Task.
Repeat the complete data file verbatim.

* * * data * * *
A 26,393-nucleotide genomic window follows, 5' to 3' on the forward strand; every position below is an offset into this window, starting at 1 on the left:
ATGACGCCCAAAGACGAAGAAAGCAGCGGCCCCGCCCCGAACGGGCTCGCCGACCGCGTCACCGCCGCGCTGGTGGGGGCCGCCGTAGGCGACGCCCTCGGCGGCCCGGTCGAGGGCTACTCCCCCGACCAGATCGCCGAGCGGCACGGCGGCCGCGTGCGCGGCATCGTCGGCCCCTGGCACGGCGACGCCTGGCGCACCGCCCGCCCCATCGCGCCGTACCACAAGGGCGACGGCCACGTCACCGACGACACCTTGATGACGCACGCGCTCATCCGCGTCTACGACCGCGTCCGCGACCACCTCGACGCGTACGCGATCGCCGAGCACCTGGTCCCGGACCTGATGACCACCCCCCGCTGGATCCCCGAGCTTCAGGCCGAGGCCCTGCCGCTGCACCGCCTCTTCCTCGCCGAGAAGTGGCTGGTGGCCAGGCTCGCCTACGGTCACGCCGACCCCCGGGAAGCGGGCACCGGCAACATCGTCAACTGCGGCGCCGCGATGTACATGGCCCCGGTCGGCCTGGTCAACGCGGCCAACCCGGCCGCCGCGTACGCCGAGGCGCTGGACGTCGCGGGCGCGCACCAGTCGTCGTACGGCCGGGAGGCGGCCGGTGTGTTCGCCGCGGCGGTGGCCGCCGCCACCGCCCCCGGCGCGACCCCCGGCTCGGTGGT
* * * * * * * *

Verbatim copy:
A 26,393-nucleotide genomic window follows, 5' to 3' on the forward strand; every position below is an offset into this window, starting at 1 on the left:
ATGACGCCCAAAGACGAAGAAAGCAGCGGCCCCGCCCCGAACGGGCTCGCCGACCGCGTCACCGCCGCGCTGGTGGGGGCCGCCGTAGGCGACGCCCTCGGCGGCCCGGTCGAGGGCTACTCCCCCGACCAGATCGCCGAGCGGCACGGCGGCCGCGTGCGCGGCATCGTCGGCCCCTGGCACGGCGACGCCTGGCGCACCGCCCGCCCCATCGCGCCGTACCACAAGGGCGACGGCCACGTCACCGACGACACCTTGATGACGCACGCGCTCATCCGCGTCTACGACCGCGTCCGCGACCACCTCGACGCGTACGCGATCGCCGAGCACCTGGTCCCGGACCTGATGACCACCCCCCGCTGGATCCCCGAGCTTCAGGCCGAGGCCCTGCCGCTGCACCGCCTCTTCCTCGCCGAGAAGTGGCTGGTGGCCAGGCTCGCCTACGGTCACGCCGACCCCCGGGAAGCGGGCACCGGCAACATCGTCAACTGCGGCGCCGCGATGTACATGGCCCCGGTCGGCCTGGTCAACGCGGCCAACCCGGCCGCCGCGTACGCCGAGGCGCTGGACGTCGCGGGCGCGCACCAGTCGTCGTACGGCCGGGAGGCGGCCGGTGTGTTCGCCGCGGCGGTGGCCGCCGCCACCGCCCCCGGCGCGACCCCCGGCTCGGTGGT